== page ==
The 3 operators, Ilha Blue Island Safaris, Vivo Island Safaris and Genito Magic Tour are asking for the authorities to introduce internationally recognised whale watching standards - where professional guides follow international protocols for minimum distance, safe approach and limits on how much time is spent with any one whale pod.
This month the operators and other interested parties will reach out to local fishermen, tour boat operators, authorities and local schools to spread the message that whales need to be protected.
Every year the whales make the 4 000km migration to give birth in the warm waters close to Ilha De Mozambique. However, with the growth in the popularity of whale watching there is an added risk of disturbing the whales’ mating and birthing patterns.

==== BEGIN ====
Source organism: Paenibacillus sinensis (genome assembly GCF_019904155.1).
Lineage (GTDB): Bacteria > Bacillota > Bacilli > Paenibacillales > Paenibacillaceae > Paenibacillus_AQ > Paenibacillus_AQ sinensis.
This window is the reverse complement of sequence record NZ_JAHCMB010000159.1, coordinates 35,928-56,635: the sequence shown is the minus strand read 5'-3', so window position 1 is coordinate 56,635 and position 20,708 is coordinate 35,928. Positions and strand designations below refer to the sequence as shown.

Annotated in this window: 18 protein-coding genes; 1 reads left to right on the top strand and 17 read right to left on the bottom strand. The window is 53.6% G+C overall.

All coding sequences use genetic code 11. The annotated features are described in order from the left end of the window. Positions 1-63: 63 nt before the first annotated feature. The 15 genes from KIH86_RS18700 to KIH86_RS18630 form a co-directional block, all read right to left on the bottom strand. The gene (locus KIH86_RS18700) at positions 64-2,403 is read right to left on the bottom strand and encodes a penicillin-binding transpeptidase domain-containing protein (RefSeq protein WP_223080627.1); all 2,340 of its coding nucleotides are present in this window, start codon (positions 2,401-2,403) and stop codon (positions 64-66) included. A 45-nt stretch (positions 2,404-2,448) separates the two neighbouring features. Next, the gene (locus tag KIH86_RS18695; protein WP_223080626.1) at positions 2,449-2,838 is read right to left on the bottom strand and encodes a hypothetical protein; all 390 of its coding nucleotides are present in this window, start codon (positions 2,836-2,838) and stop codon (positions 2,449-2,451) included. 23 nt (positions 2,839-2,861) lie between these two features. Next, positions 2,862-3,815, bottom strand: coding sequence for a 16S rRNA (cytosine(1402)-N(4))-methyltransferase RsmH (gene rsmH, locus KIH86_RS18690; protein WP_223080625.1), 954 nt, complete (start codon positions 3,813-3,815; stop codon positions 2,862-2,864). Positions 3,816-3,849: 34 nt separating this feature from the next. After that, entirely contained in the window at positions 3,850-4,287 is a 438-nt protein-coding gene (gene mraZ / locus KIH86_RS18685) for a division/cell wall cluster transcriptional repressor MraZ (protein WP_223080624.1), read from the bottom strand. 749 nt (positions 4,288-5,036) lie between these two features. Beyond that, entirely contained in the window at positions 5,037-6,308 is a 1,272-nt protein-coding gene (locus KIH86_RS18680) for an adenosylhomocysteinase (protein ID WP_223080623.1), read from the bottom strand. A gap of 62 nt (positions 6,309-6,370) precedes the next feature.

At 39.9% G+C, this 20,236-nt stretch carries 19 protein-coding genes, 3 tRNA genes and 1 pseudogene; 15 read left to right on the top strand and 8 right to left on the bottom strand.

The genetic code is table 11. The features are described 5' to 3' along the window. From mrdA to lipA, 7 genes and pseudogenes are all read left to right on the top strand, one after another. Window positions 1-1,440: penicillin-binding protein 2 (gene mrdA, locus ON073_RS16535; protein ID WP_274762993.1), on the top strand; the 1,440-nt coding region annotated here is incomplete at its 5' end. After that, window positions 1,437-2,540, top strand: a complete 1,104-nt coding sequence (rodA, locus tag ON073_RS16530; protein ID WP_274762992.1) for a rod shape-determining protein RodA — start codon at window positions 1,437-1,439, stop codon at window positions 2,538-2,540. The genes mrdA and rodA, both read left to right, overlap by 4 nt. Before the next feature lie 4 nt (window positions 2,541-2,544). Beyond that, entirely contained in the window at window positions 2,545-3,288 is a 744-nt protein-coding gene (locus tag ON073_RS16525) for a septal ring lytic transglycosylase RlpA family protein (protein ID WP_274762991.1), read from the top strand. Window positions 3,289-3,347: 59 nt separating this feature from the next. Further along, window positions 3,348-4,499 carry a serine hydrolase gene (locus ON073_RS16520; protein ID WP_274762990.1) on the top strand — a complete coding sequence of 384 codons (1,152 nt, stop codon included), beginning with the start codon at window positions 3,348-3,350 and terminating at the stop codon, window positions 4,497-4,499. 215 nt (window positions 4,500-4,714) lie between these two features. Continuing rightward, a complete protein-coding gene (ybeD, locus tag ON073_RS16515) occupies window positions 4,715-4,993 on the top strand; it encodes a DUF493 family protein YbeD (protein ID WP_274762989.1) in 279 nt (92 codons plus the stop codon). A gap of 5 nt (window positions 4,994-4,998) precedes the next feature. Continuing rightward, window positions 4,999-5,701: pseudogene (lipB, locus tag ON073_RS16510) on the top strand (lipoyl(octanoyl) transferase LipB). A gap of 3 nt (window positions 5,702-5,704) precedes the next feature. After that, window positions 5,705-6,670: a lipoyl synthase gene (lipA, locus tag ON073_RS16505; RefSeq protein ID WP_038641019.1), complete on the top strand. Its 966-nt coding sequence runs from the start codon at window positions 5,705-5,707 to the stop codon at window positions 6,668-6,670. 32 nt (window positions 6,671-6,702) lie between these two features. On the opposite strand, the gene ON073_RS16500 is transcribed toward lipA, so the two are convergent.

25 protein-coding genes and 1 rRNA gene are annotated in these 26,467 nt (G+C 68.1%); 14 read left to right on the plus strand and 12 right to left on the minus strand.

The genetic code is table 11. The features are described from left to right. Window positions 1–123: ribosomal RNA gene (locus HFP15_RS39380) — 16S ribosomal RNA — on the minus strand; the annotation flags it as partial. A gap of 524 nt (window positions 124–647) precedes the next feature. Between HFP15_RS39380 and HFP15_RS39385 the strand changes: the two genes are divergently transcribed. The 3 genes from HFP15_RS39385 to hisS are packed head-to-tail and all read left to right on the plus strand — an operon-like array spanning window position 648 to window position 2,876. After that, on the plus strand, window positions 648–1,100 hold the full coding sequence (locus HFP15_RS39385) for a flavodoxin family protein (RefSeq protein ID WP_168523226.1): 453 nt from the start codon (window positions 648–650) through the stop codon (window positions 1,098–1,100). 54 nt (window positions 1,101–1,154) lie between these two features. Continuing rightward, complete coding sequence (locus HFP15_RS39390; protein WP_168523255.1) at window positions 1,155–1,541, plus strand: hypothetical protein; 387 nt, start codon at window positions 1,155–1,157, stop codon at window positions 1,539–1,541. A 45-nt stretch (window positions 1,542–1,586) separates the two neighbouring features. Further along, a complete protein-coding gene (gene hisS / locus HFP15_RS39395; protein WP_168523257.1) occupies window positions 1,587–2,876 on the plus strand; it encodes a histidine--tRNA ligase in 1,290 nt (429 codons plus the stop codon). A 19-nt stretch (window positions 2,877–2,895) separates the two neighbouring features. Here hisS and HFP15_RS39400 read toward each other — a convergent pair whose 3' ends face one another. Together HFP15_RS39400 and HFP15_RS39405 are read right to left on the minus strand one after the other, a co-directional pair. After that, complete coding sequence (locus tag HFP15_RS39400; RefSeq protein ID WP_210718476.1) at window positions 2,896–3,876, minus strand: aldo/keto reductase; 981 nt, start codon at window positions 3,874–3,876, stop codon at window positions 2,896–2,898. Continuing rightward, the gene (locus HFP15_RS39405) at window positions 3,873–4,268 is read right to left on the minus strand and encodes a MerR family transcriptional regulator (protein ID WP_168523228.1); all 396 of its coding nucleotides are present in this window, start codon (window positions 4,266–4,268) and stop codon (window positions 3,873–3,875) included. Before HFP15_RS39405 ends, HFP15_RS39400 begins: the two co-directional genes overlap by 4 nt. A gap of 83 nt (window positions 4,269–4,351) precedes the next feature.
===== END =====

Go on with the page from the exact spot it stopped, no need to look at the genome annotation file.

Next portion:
Tourism is growing and with more boats and inexperienced operators the risk of an incident which can scare the whales away increases. “This would be bad for the whales and also bad for Mozambique’s adventure tourism economy,” said Pete Allsop the Operations Manager for Ilha Blue, a partner in the World Cetacean Alliance.
“Everybody wants to see the whales when they congregate close to shore and perform spectacular acrobatic displays of jumping, fin and tail slapping, and that’s great, but it has to be done responsibly,” he adds.